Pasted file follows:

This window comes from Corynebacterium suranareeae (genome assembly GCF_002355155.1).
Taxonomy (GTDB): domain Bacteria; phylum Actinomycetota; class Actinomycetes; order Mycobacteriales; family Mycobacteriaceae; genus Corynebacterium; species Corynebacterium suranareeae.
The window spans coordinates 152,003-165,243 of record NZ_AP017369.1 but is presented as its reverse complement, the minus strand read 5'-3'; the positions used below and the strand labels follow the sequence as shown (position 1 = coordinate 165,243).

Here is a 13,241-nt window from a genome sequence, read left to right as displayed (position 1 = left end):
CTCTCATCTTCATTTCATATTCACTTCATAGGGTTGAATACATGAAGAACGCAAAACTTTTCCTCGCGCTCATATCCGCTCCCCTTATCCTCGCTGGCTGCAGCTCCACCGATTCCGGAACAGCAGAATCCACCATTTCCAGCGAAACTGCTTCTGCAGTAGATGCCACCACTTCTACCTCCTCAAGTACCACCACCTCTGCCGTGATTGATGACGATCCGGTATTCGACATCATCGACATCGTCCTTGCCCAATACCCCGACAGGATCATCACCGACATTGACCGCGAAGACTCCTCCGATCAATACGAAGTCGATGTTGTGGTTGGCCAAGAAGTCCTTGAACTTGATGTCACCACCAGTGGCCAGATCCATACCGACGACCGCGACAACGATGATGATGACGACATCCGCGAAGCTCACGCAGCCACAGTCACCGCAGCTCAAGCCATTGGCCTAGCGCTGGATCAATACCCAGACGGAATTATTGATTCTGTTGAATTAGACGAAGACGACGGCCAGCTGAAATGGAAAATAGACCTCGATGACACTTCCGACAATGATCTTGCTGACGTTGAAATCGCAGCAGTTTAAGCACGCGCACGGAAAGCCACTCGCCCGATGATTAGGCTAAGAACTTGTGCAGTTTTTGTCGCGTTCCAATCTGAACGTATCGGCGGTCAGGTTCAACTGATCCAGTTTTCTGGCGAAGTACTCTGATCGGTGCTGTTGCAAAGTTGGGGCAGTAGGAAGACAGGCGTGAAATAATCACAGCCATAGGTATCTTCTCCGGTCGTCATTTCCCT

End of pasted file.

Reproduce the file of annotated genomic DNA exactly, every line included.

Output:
This window comes from Corynebacterium suranareeae (genome assembly GCF_002355155.1).
Taxonomy (GTDB): domain Bacteria; phylum Actinomycetota; class Actinomycetes; order Mycobacteriales; family Mycobacteriaceae; genus Corynebacterium; species Corynebacterium suranareeae.
The window spans coordinates 152,003-165,243 of record NZ_AP017369.1 but is presented as its reverse complement, the minus strand read 5'-3'; the positions used below and the strand labels follow the sequence as shown (position 1 = coordinate 165,243).

Here is a 13,241-nt window from a genome sequence, read left to right as displayed (position 1 = left end):
CTCTCATCTTCATTTCATATTCACTTCATAGGGTTGAATACATGAAGAACGCAAAACTTTTCCTCGCGCTCATATCCGCTCCCCTTATCCTCGCTGGCTGCAGCTCCACCGATTCCGGAACAGCAGAATCCACCATTTCCAGCGAAACTGCTTCTGCAGTAGATGCCACCACTTCTACCTCCTCAAGTACCACCACCTCTGCCGTGATTGATGACGATCCGGTATTCGACATCATCGACATCGTCCTTGCCCAATACCCCGACAGGATCATCACCGACATTGACCGCGAAGACTCCTCCGATCAATACGAAGTCGATGTTGTGGTTGGCCAAGAAGTCCTTGAACTTGATGTCACCACCAGTGGCCAGATCCATACCGACGACCGCGACAACGATGATGATGACGACATCCGCGAAGCTCACGCAGCCACAGTCACCGCAGCTCAAGCCATTGGCCTAGCGCTGGATCAATACCCAGACGGAATTATTGATTCTGTTGAATTAGACGAAGACGACGGCCAGCTGAAATGGAAAATAGACCTCGATGACACTTCCGACAATGATCTTGCTGACGTTGAAATCGCAGCAGTTTAAGCACGCGCACGGAAAGCCACTCGCCCGATGATTAGGCTAAGAACTTGTGCAGTTTTTGTCGCGTTCCAATCTGAACGTATCGGCGGTCAGGTTCAACTGATCCAGTTTTCTGGCGAAGTACTCTGATCGGTGCTGTTGCAAAGTTGGGGCAGTAGGAAGACAGGCGTGAAATAATCACAGCCATAGGTATCTTCTCCGGTCGTCATTTCCCT